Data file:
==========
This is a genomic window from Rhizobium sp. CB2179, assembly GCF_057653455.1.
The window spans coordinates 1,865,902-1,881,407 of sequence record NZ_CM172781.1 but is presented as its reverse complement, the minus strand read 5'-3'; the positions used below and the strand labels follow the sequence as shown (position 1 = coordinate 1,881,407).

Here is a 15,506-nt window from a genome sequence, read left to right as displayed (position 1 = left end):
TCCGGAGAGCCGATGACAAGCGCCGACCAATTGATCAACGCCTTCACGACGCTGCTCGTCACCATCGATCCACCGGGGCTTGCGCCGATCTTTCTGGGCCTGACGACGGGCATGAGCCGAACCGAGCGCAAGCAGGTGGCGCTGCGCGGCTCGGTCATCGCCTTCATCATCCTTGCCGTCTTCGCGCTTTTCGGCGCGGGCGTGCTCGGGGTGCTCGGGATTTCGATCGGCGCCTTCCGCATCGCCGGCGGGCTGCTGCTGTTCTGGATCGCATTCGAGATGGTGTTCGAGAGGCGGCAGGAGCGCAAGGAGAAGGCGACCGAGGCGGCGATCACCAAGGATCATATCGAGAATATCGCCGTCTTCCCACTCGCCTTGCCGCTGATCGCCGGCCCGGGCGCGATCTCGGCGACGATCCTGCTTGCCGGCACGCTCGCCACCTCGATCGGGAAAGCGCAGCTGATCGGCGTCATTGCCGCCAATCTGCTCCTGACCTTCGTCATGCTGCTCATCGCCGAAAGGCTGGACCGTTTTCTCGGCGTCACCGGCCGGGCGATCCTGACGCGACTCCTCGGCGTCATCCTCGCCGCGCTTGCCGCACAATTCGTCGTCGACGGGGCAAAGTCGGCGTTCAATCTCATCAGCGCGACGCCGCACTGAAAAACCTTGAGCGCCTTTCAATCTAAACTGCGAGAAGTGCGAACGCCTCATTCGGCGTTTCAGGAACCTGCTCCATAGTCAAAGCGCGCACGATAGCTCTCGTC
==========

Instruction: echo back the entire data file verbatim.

This is a genomic window from Rhizobium sp. CB2179, assembly GCF_057653455.1.
The window spans coordinates 1,865,902-1,881,407 of sequence record NZ_CM172781.1 but is presented as its reverse complement, the minus strand read 5'-3'; the positions used below and the strand labels follow the sequence as shown (position 1 = coordinate 1,881,407).

Here is a 15,506-nt window from a genome sequence, read left to right as displayed (position 1 = left end):
TCCGGAGAGCCGATGACAAGCGCCGACCAATTGATCAACGCCTTCACGACGCTGCTCGTCACCATCGATCCACCGGGGCTTGCGCCGATCTTTCTGGGCCTGACGACGGGCATGAGCCGAACCGAGCGCAAGCAGGTGGCGCTGCGCGGCTCGGTCATCGCCTTCATCATCCTTGCCGTCTTCGCGCTTTTCGGCGCGGGCGTGCTCGGGGTGCTCGGGATTTCGATCGGCGCCTTCCGCATCGCCGGCGGGCTGCTGCTGTTCTGGATCGCATTCGAGATGGTGTTCGAGAGGCGGCAGGAGCGCAAGGAGAAGGCGACCGAGGCGGCGATCACCAAGGATCATATCGAGAATATCGCCGTCTTCCCACTCGCCTTGCCGCTGATCGCCGGCCCGGGCGCGATCTCGGCGACGATCCTGCTTGCCGGCACGCTCGCCACCTCGATCGGGAAAGCGCAGCTGATCGGCGTCATTGCCGCCAATCTGCTCCTGACCTTCGTCATGCTGCTCATCGCCGAAAGGCTGGACCGTTTTCTCGGCGTCACCGGCCGGGCGATCCTGACGCGACTCCTCGGCGTCATCCTCGCCGCGCTTGCCGCACAATTCGTCGTCGACGGGGCAAAGTCGGCGTTCAATCTCATCAGCGCGACGCCGCACTGAAAAACCTTGAGCGCCTTTCAATCTAAACTGCGAGAAGTGCGAACGCCTCATTCGGCGTTTCAGGAACCTGCTCCATAGTCAAAGCGCGCACGATAGCTCTCGTC